This is a sacred symbol common in Oriental countries. Once, and only once, before have I found it in America. That was among the Mound Builders' remains taken from one of their burial grounds. It is one of those ancient religious symbols whose meaning was lost when the Brahmins persecuted and drove their teachers, the Naacals, out of India into the snowcapped ranges of the Himalayas about 2000 to 2500 B. C. The meaning of the symbol is expressed in four words of the ancient tongue. These words were used before the commencement of a supplication, or prayers. They are being repeated to this day but the priesthood does not know their meaning. The meaning of AUM was forgotten about the same date. So far in months 6 and 8 we find a direct connection between the people who made this calendar stone and the Mound Builders, Mu and the Orient.
This glyph is new to me. It appears to picture ripe grain being cut and harvested. The time on this stone is given about August or September. It would thus correspond with harvest time when grain is reaped and stored.
This symbol is frequently found in ancient writings. It pictures the fall of the year when trees and shrubs shed their leaves, leaving the branches bare and leafless.
This is one of the most conclusive symbols on this stone and directly connects the makers of this stone calendar with the Mound Builders, the Polynesians, and therefore, Mu, as their ancestors came from the Motherland. The symbol is the Grey and Black Pointed Spider, which is discussed later in this chapter. I have received information that similar spiders have been found among the treasures recovered by Schliemann in ancient Troy, Asia Minor. These, however, I have not seen.
This symbol is questionable. Is it the outline of a deer?
This is certainly an outline drawing of a bison. It is now the last month in the year, the head of this buffalo is pointing in. Is this the time of the year when food has become scarce further north and he is now working in to the south where conditions for the time being suit him better? I think so. The same question applies to the 12th, the deer.
Comments. There are various animals shown on the outer side of the stone. These I have not taken into account although two are very prominent in ancient picture writings and in Indian legends.
It must be apparent that the designers of this Calendar Stone were acquainted with the Cosmic Forces and the Cosmic Sciences as taught during the First Great Civilization. Therefore, America at one time was enjoying the highest civilization the earth has ever known.
Sacred Symbols of Mu, page 230-234
Next we'll look at what other information found on the internet says about the stone.
Have a great day.
Continuing the research on the artifact shown on page 230 of the 1932 Sacred Symbols of Mu, my web search yielded 2 links. One was to a New York Times article, reprinted in the July 1, 1933 Arkansas Catholic. The other to the Manataka Indian Council and an email link to Lee Standing Bear Moore with more information on the stone, that Mr. Moore calls the "Manataka Stone."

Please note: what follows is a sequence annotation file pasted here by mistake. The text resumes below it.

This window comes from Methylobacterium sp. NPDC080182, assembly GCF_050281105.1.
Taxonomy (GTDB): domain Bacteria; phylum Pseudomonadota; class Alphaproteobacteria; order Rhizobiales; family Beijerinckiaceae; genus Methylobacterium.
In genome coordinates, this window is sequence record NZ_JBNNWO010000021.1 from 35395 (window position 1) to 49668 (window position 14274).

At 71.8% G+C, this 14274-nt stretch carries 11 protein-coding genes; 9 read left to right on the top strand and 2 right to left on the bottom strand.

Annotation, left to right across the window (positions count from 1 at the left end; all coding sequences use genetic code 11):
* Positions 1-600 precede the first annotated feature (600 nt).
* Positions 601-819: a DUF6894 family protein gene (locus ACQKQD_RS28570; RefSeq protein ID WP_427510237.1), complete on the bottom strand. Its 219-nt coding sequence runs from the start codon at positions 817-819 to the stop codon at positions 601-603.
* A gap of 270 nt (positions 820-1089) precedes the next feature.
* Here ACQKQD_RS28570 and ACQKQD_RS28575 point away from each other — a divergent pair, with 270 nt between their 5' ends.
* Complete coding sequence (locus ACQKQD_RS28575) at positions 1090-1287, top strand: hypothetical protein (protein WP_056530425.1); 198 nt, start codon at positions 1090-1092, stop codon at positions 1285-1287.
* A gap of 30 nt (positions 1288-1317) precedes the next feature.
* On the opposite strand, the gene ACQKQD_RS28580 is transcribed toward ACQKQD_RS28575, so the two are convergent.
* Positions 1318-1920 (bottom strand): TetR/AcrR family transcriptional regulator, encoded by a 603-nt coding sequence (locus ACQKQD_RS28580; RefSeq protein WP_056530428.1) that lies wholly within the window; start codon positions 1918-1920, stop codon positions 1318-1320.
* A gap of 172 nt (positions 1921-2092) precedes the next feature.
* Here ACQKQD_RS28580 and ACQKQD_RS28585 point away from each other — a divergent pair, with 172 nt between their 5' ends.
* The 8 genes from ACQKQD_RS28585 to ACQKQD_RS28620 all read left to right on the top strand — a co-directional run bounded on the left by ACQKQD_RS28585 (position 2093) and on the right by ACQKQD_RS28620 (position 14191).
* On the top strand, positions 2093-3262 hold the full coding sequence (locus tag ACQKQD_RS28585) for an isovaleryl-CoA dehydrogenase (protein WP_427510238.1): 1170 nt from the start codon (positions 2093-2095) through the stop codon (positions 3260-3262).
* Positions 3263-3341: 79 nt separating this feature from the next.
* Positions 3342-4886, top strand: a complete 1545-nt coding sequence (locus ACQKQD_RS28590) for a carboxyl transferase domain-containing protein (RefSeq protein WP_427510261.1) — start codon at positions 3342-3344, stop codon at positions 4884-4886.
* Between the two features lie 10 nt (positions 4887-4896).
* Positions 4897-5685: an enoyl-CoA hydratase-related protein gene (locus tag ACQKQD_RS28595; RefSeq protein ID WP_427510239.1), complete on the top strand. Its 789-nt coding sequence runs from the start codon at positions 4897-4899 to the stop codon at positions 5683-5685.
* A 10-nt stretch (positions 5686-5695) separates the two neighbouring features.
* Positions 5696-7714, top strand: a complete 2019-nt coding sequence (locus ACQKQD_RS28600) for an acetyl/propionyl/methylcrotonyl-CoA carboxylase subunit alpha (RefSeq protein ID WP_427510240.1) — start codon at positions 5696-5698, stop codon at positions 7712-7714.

First let's tackle the Arkansas Catholic article entitled, Curiously Carved Stone Found in Arkansas May be the Original 13-Month Calendar.
The article, a reprint attributed to the New York Times, contends that the Calendar Stone was uncovered by erosion from a mound near the Ouachita River by an unnamed boat-builder and presented to Colonel Fordyce.
It was described as:
Shaped like a flattened human heart, 15 inches long, 12 inches wide, and three inches thick in the middle, the stone bears a highly polished disk, in the center of which a small hole is etched. The disk is raised about 3-16 inch above a ring 1 1/8 inch in diameter. This is divided into thirteen spaces, approximately the same size. Upon the surface of each space is etched a design, evidently the name for a lunar month.
Etched in relief outside the circle are a number of figures and conforming to the curve of the circle the five phases of the moon are carved. Around the edge the carved figures ace to the right. They include the head of a whale; a large human eye, though from its stem it maybe a college boy's pipe; a fish, an alligator, a swimming bird, a human head with a prominent Roman nose, a turtle, and a scorpion which shoots a zig-zag line across to the eye.
Next is the information supplied by Lee Standing Bear Moore and the Manataka Indian Council.
Have a great day.
Continuing the research on the artifact shown on page 230 of the 1932 Sacred Symbols of Mu, my web search yielded 2 links. One was to a New York Times article, reprinted in the July 1, 1933 Arkansas Catholic and discussed in this previous posting. The other to the Manataka Indian Council and an email link to Lee Standing Bear Moore with more information on the stone, that Mr. Moore calls the "Manataka Stone."
This posting covers the information gained from Lee Standing Bear and the Manataka Indian Council.
From his email:
The book, "Sacred Symbols of Mu" is largely discounted by the Department of the Interior, Hot Springs National Park Service.
The NPS refers to the object as the "Calendar Stone"
The Manataka Stone was discovered inside one of the ceremonial caves on the sacred Manataka mountain. It was kept by a private individual for several years until it was taken to the 'government house' here at Hot Springs where it was frequently used as a doorstop by the federal agent in residence. A study was done by a professor from Boston circa 1921, who made a dark pencil etching of the actual stone and the picture of the stone is a copy of that etching. Immediately after the report was completed the Calendar Stone disappeared. Presumably, the stone was taken to the Smithsonian Institute in Washington, D.C.